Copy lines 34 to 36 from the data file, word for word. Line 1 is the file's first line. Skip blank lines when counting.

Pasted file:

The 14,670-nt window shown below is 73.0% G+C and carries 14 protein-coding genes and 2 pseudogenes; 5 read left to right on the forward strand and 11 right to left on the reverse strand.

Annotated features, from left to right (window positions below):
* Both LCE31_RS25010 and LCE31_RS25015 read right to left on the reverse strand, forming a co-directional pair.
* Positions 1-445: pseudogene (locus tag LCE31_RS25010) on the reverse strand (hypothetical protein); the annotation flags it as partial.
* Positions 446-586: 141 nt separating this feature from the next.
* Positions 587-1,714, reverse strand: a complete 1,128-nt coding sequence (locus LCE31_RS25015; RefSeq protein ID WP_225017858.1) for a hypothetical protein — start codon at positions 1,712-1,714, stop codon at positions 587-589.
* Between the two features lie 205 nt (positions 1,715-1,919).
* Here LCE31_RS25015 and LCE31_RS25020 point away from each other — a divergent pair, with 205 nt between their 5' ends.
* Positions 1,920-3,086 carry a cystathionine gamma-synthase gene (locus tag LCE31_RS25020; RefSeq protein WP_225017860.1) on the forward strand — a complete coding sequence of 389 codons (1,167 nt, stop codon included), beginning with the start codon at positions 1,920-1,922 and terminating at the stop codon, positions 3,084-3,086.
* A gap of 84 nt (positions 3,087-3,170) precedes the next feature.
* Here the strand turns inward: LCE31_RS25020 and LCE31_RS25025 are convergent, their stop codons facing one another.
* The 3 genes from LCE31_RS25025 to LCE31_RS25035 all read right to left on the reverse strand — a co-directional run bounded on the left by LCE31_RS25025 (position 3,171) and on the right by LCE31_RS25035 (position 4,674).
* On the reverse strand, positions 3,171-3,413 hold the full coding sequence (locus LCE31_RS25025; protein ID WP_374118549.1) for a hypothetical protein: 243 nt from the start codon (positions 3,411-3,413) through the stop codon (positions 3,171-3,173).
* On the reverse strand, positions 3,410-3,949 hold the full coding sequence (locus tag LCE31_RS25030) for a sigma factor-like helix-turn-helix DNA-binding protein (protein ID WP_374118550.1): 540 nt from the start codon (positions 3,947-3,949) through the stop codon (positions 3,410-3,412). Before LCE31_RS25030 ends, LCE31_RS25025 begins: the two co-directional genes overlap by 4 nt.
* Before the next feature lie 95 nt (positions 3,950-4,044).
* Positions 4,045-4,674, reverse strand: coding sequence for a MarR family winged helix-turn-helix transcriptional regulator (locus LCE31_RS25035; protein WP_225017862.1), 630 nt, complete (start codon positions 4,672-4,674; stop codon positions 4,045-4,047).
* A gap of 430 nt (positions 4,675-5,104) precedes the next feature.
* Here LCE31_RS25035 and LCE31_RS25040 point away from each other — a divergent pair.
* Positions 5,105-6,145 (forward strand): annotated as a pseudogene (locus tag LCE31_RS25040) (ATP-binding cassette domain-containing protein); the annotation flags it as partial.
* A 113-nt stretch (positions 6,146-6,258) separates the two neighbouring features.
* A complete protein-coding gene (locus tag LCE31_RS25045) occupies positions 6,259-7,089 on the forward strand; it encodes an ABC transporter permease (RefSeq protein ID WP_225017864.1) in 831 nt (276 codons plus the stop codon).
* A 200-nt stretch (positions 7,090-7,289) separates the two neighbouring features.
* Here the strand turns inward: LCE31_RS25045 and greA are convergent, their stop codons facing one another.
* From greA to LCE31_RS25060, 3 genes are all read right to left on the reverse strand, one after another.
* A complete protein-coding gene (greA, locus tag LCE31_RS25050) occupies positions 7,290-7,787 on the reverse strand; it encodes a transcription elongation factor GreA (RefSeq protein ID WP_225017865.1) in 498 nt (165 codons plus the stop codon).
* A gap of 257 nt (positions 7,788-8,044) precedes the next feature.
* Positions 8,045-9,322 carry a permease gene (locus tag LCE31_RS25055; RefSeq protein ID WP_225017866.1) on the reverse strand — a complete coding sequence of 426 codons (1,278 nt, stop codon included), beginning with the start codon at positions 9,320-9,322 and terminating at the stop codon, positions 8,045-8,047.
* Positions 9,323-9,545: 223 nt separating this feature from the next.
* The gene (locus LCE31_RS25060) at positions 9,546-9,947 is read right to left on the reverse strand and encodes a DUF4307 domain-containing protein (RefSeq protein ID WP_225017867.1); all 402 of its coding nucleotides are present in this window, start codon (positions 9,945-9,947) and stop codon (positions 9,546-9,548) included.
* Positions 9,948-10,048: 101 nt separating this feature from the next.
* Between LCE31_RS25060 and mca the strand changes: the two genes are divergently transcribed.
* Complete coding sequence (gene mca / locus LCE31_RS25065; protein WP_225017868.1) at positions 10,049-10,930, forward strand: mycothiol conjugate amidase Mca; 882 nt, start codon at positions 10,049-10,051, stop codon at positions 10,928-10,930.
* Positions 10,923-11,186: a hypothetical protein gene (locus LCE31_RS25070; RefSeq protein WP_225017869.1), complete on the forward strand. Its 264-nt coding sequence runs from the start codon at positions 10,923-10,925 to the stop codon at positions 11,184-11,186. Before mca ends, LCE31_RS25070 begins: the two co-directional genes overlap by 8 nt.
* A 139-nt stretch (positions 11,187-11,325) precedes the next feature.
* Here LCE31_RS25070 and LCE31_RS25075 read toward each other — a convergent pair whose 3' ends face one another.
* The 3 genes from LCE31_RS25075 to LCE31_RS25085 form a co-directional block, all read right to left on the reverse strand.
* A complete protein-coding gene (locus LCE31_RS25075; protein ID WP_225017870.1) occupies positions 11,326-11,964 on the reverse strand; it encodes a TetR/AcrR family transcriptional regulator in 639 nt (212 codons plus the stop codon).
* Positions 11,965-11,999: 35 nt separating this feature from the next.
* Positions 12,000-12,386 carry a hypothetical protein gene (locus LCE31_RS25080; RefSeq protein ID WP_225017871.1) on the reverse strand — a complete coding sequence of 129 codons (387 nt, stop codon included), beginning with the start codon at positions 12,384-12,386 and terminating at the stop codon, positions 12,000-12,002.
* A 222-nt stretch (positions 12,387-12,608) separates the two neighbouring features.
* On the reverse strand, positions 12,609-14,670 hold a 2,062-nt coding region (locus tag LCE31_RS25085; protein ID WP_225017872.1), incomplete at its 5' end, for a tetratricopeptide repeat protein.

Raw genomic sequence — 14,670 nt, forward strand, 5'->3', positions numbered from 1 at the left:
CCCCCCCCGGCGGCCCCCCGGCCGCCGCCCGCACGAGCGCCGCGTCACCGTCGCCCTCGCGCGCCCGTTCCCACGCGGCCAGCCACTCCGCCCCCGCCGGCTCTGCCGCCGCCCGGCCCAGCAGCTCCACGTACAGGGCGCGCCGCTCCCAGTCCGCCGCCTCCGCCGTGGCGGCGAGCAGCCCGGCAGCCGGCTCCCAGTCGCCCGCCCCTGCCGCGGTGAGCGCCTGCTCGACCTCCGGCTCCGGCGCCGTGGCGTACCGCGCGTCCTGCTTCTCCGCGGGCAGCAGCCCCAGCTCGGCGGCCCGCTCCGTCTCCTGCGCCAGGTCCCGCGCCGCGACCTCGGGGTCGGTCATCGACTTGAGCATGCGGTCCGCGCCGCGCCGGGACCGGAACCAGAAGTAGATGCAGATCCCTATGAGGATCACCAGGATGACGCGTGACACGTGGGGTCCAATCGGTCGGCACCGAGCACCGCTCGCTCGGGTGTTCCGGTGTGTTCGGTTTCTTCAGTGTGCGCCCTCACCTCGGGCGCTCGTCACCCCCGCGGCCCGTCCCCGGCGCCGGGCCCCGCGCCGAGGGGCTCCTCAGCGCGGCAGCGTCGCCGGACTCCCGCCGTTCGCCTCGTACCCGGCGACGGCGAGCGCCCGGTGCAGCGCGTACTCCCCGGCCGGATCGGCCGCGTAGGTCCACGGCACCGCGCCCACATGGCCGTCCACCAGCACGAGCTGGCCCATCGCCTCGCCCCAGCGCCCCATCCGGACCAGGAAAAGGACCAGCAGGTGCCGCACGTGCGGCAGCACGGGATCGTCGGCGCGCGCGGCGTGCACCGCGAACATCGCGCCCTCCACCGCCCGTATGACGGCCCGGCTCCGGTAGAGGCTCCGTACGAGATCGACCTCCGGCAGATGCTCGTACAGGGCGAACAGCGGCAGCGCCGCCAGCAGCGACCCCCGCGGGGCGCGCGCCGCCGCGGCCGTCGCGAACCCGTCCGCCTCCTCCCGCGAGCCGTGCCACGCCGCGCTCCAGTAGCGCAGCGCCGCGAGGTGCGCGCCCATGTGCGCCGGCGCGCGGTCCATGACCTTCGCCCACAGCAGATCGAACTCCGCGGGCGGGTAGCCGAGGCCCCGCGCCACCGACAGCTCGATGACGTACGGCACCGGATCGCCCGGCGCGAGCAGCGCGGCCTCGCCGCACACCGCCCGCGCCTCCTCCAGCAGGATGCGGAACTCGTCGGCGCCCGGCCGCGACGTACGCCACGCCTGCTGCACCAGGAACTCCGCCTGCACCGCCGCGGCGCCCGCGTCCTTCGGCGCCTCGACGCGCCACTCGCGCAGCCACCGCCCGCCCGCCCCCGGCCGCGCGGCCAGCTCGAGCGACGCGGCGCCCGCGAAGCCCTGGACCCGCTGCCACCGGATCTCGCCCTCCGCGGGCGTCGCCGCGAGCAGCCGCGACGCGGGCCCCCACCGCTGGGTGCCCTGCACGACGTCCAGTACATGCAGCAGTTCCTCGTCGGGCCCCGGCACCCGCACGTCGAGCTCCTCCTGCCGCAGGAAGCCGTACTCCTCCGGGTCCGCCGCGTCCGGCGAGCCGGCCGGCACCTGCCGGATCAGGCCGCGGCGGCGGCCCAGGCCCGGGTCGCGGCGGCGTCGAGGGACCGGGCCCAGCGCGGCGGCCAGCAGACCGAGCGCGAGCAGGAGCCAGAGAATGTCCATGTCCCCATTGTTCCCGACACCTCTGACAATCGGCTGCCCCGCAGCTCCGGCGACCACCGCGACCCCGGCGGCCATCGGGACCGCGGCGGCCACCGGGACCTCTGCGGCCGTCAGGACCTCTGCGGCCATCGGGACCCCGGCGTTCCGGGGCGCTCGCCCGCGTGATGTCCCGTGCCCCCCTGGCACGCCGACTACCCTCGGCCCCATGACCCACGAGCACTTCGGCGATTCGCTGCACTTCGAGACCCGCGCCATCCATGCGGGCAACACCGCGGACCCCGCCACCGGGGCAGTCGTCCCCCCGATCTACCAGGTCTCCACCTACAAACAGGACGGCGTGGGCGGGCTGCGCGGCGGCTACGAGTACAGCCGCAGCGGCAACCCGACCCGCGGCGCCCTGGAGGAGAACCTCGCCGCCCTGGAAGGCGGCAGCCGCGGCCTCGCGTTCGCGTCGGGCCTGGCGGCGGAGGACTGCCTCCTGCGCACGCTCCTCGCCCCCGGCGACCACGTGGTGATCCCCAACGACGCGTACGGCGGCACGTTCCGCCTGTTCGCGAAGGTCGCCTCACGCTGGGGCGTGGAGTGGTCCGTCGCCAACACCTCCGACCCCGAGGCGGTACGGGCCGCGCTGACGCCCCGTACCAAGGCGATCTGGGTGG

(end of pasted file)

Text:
* A 139-nt stretch (positions 11,187-11,325) precedes the next feature.
* Here LCE31_RS25070 and LCE31_RS25075 read toward each other — a convergent pair whose 3' ends face one another.
* The 3 genes from LCE31_RS25075 to LCE31_RS25085 form a co-directional block, all read right to left on the reverse strand.